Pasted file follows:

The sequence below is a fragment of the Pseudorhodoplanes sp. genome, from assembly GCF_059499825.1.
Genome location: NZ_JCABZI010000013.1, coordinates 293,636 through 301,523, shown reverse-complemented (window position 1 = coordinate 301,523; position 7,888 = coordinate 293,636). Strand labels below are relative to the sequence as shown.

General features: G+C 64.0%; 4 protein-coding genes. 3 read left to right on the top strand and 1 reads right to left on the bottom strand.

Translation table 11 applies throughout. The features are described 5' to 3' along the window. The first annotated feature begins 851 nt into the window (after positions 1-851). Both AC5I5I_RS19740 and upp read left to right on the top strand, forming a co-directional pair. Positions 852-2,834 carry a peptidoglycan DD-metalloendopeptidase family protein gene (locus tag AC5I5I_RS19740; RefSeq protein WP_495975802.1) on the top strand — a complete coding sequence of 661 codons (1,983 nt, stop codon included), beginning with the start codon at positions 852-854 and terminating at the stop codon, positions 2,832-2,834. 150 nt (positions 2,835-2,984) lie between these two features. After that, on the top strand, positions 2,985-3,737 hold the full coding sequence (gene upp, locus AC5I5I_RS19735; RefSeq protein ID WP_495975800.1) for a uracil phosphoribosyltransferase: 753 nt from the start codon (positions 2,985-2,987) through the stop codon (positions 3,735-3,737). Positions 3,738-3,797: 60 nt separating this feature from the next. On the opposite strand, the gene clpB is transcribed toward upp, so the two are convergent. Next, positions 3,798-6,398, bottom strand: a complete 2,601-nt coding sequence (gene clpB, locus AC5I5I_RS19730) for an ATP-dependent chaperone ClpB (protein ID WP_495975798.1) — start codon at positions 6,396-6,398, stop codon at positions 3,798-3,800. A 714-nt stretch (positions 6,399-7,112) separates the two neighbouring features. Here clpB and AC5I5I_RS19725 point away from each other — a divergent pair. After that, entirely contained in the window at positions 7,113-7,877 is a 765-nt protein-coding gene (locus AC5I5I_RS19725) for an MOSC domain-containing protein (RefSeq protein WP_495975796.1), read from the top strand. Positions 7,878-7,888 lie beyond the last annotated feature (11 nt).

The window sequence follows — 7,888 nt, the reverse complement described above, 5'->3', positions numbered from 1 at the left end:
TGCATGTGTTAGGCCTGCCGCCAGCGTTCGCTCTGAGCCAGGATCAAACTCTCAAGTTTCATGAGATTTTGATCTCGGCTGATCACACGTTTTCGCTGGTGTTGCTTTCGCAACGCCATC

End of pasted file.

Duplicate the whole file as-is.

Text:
The sequence below is a fragment of the Pseudorhodoplanes sp. genome, from assembly GCF_059499825.1.
Genome location: NZ_JCABZI010000013.1, coordinates 293,636 through 301,523, shown reverse-complemented (window position 1 = coordinate 301,523; position 7,888 = coordinate 293,636). Strand labels below are relative to the sequence as shown.

General features: G+C 64.0%; 4 protein-coding genes. 3 read left to right on the top strand and 1 reads right to left on the bottom strand.

Translation table 11 applies throughout. The features are described 5' to 3' along the window. The first annotated feature begins 851 nt into the window (after positions 1-851). Both AC5I5I_RS19740 and upp read left to right on the top strand, forming a co-directional pair. Positions 852-2,834 carry a peptidoglycan DD-metalloendopeptidase family protein gene (locus tag AC5I5I_RS19740; RefSeq protein WP_495975802.1) on the top strand — a complete coding sequence of 661 codons (1,983 nt, stop codon included), beginning with the start codon at positions 852-854 and terminating at the stop codon, positions 2,832-2,834. 150 nt (positions 2,835-2,984) lie between these two features. After that, on the top strand, positions 2,985-3,737 hold the full coding sequence (gene upp, locus AC5I5I_RS19735; RefSeq protein ID WP_495975800.1) for a uracil phosphoribosyltransferase: 753 nt from the start codon (positions 2,985-2,987) through the stop codon (positions 3,735-3,737). Positions 3,738-3,797: 60 nt separating this feature from the next. On the opposite strand, the gene clpB is transcribed toward upp, so the two are convergent. Next, positions 3,798-6,398, bottom strand: a complete 2,601-nt coding sequence (gene clpB, locus AC5I5I_RS19730) for an ATP-dependent chaperone ClpB (protein ID WP_495975798.1) — start codon at positions 6,396-6,398, stop codon at positions 3,798-3,800. A 714-nt stretch (positions 6,399-7,112) separates the two neighbouring features. Here clpB and AC5I5I_RS19725 point away from each other — a divergent pair. After that, entirely contained in the window at positions 7,113-7,877 is a 765-nt protein-coding gene (locus AC5I5I_RS19725) for an MOSC domain-containing protein (RefSeq protein WP_495975796.1), read from the top strand. Positions 7,878-7,888 lie beyond the last annotated feature (11 nt).

The window sequence follows — 7,888 nt, the reverse complement described above, 5'->3', positions numbered from 1 at the left end:
TGCATGTGTTAGGCCTGCCGCCAGCGTTCGCTCTGAGCCAGGATCAAACTCTCAAGTTTCATGAGATTTTGATCTCGGCTGATCACACGTTTTCGCTGGTGTTGCTTTCGCAACGCCATC